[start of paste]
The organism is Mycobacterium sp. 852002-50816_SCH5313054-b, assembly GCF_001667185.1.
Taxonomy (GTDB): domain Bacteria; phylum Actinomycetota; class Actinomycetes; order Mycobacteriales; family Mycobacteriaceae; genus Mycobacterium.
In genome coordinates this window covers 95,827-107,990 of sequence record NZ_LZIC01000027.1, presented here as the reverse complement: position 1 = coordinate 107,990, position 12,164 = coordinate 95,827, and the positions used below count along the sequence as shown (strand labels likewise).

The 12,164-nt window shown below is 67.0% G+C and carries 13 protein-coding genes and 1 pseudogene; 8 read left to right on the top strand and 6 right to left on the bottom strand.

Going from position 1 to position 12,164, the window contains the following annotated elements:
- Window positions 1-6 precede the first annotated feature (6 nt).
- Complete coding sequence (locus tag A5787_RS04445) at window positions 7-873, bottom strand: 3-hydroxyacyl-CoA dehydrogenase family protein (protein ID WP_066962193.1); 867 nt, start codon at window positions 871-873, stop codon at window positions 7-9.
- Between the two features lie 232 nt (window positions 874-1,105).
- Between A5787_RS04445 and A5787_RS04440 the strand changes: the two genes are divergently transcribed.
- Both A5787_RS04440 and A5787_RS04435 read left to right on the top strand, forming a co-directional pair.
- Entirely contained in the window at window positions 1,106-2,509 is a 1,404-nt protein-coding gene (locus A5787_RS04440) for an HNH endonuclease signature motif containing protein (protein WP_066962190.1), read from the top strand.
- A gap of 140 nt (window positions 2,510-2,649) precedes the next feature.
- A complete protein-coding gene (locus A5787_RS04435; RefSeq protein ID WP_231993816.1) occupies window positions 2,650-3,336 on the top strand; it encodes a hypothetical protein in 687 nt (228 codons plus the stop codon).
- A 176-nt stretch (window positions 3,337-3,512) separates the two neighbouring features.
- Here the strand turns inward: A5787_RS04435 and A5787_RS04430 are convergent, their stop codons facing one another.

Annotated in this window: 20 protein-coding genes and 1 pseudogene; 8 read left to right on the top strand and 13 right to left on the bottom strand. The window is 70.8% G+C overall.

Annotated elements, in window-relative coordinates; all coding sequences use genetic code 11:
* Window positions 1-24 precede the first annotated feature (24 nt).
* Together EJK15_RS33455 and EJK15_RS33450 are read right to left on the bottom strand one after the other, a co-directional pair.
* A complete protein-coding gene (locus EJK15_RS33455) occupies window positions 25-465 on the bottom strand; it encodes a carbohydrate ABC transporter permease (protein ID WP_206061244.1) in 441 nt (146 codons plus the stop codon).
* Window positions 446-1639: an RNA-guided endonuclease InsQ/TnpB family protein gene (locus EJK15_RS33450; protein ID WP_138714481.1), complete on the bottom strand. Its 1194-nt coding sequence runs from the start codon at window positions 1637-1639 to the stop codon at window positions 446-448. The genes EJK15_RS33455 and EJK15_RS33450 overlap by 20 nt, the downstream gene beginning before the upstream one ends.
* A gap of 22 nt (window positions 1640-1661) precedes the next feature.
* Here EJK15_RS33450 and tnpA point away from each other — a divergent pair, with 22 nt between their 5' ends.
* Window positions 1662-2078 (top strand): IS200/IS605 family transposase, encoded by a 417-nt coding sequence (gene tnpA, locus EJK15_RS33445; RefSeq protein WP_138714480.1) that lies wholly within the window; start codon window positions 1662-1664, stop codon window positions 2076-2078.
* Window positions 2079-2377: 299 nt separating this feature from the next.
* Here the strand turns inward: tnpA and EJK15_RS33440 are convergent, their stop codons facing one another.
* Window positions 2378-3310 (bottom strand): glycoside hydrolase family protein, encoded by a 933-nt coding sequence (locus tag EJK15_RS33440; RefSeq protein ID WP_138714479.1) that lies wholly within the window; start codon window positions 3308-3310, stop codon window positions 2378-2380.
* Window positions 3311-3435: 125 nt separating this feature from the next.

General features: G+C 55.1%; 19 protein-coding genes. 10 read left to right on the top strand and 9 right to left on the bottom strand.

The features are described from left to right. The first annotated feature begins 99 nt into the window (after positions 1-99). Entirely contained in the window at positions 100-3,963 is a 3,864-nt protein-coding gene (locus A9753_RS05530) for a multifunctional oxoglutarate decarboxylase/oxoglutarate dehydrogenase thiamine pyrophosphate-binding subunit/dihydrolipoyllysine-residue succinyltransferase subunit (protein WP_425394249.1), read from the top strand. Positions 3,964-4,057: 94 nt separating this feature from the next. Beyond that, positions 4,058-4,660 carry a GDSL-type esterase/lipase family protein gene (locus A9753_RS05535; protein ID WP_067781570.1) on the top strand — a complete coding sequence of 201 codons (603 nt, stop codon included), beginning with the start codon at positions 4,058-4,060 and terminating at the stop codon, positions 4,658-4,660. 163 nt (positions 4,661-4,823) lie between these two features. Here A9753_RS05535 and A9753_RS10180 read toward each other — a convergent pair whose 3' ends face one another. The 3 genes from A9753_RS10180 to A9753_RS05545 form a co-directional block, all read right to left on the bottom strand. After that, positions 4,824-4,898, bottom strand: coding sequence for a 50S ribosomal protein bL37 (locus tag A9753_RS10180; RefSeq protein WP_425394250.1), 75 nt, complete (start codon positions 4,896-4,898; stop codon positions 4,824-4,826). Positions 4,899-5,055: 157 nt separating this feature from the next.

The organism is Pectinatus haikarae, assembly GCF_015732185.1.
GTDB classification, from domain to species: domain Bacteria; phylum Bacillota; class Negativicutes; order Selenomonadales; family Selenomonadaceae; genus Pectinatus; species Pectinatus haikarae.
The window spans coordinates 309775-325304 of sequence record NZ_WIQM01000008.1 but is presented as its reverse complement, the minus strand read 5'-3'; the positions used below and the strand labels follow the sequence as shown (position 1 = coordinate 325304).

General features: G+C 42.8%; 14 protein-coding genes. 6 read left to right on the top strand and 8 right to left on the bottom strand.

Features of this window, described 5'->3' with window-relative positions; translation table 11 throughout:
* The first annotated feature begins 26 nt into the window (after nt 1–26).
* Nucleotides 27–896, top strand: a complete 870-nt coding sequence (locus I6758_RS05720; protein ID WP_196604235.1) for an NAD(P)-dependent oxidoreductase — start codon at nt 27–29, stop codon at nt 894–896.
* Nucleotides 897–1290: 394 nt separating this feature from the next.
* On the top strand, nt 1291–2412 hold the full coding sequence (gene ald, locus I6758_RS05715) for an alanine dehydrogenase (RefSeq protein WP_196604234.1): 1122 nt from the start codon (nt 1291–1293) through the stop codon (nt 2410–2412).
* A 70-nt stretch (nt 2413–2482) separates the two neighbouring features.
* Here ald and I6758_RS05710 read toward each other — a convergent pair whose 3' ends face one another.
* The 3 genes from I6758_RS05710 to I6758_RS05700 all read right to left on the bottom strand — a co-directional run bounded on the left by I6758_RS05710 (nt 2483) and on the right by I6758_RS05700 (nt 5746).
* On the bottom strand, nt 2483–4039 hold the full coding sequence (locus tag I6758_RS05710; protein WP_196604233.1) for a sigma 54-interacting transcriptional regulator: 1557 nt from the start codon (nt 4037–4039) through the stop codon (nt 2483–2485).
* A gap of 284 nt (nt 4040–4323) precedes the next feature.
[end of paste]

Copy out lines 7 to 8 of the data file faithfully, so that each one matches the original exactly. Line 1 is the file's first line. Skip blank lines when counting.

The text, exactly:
- Complete coding sequence (locus tag A5787_RS04445) at window positions 7-873, bottom strand: 3-hydroxyacyl-CoA dehydrogenase family protein (protein ID WP_066962193.1); 867 nt, start codon at window positions 871-873, stop codon at window positions 7-9.
- Between the two features lie 232 nt (window positions 874-1,105).